Insights into the plastid phylogenomic resolution of the palms based on a nearly complete generic-level sampling
Our study represents the first phylogenomic analysis of palms based on both a comprehensive generic sampling and a large number of plastid genes. In the present study, several nodes weakly or moderately supported in the analysis of the incomplete-105 regions matrix obtained strong support in analyses of the other two matrices, such as the sister relationships between the tribes Calameae and Lepidocaryeae within Calamoideae (BS = 84% in the incomplete-105 regions tree, Fig. 1; BSs = 95%, 88%, in the complete-coding tree and complete-105 regions tree, Additional files 4, 5: Figs. S1, S2), and between (Areceae, Euterpeae) and the core Geonomateae within Arecoideae (BS < 50% in the incomplete-105 regions tree, Fig. 1; BS = 89% in the complete-coding tree, Additional file 4: Fig. S1). Our results are largely congruent with previous plastid phylogenetic analyses [47, 48, 57, 58, 64] but provide higher support for some tribal and generic relationships, especially those among Geonomateae, Leopoldinieae, Manicarieae, and Pelagodoxeae (Fig. 1; Additional files 4, 5: Figs. S1, S2).
The relationships among all the palm subfamilies and tribes were resolved with high support in the present study, except the sister relationship between Areceae and Euterpeae, which obtained moderate support (Fig. 1; Additional file 5: Fig. S2). However, this sister relationship was strongly supported in previous studies based on both nuclear genomic data  and plastome data [48, 58], as well as in a recent study based on a combined analysis of three nuclear regions (RPB2, CISP4, WRKY6) and one plastid region (trnT-trnD) . Relationships among subtribes and genera of the family were also mostly resolved with moderate or high support (Fig. 1; Additional files 4, 5: Figs. S1, S2). However, clarifying some subtribal and generic relationships within the largest tribe Areceae is still a great challenge. Subtribes and genera within this tribe may have undergone rapid radiations, and perhaps including more species combined with the inclusion of more non-coding sequences (non-CDS) into further plastid phylogenomic analyses focused on this tribe would help improve the resolution of nodes that remain unclear, for instance, the placements of the genera Actinorhytis, Iguanura, Loxococcus, Ponapea and Ptychosperma, and subtribes Oncospermatinae, Verschaffeltiinae.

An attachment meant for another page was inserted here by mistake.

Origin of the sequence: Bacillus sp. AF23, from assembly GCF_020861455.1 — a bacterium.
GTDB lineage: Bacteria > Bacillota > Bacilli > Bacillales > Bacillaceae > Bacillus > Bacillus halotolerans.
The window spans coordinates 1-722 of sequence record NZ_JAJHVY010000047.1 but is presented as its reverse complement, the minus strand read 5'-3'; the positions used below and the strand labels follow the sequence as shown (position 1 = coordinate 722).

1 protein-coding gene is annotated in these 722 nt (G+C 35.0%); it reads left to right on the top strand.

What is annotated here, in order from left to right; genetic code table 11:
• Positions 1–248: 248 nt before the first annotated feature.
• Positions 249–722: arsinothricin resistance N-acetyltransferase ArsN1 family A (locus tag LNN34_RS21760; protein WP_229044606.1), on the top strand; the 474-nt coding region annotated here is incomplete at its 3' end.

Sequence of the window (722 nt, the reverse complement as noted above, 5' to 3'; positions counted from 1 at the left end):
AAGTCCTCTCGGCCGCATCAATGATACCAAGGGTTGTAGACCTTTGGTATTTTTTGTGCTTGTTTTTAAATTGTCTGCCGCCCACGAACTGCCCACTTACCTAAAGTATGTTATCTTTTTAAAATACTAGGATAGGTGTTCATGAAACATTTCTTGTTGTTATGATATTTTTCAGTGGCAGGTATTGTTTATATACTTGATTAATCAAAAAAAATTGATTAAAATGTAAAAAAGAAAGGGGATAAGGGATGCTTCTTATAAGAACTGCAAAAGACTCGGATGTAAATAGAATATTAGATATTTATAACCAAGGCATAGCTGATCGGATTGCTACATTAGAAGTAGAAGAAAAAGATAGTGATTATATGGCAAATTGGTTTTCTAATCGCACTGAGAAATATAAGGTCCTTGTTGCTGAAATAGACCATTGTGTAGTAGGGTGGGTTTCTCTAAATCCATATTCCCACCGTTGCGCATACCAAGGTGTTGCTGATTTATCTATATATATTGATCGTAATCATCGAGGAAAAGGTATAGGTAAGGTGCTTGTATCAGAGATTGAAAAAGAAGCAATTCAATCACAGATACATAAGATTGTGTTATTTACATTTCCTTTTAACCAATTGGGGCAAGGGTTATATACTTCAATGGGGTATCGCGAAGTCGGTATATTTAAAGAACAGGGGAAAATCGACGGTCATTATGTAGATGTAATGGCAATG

Previous theoretical [19, 76] and empirical studies [13, 14] have demonstrated that increased taxon sampling can improve resolution and support in phylogenetic analyses, even if including taxa with relatively slow substitution rates and large proportion of missing data. This was further supported by the present study. Our results from the analysis of the incomplete-105 regions matrix showed that moderate or strong support was obtained for the phylogenetic placements of nearly 60% of the 49 genera that have a large proportion of missing data (approximately up to 90% or even higher; Fig. 1; Additional file 3: Table S3). The well-supported phylogenetic positions of these genera indicate that their limited sequence data may be enough to clarify their placements on the phylogenetic tree. This is supported by the fact that, for many of these genera, the same phylogenetic position was recovered with high support in the KTLE nuclear tree (PP = 1.00) . This was notably the case for Acanthophoenix, Balaka, Barcella, Calyptrogyne, Juania, Korthalsia Blume, Medemia, Myrialepis Becc., Satranala, Sommieria, and Tectiphiala. Thus, the scaffold approach  of adding taxa with a large proportion of missing data into the analysis seems to be a good method to overcome the drawback of incomplete taxon sampling in phylogenomic studies.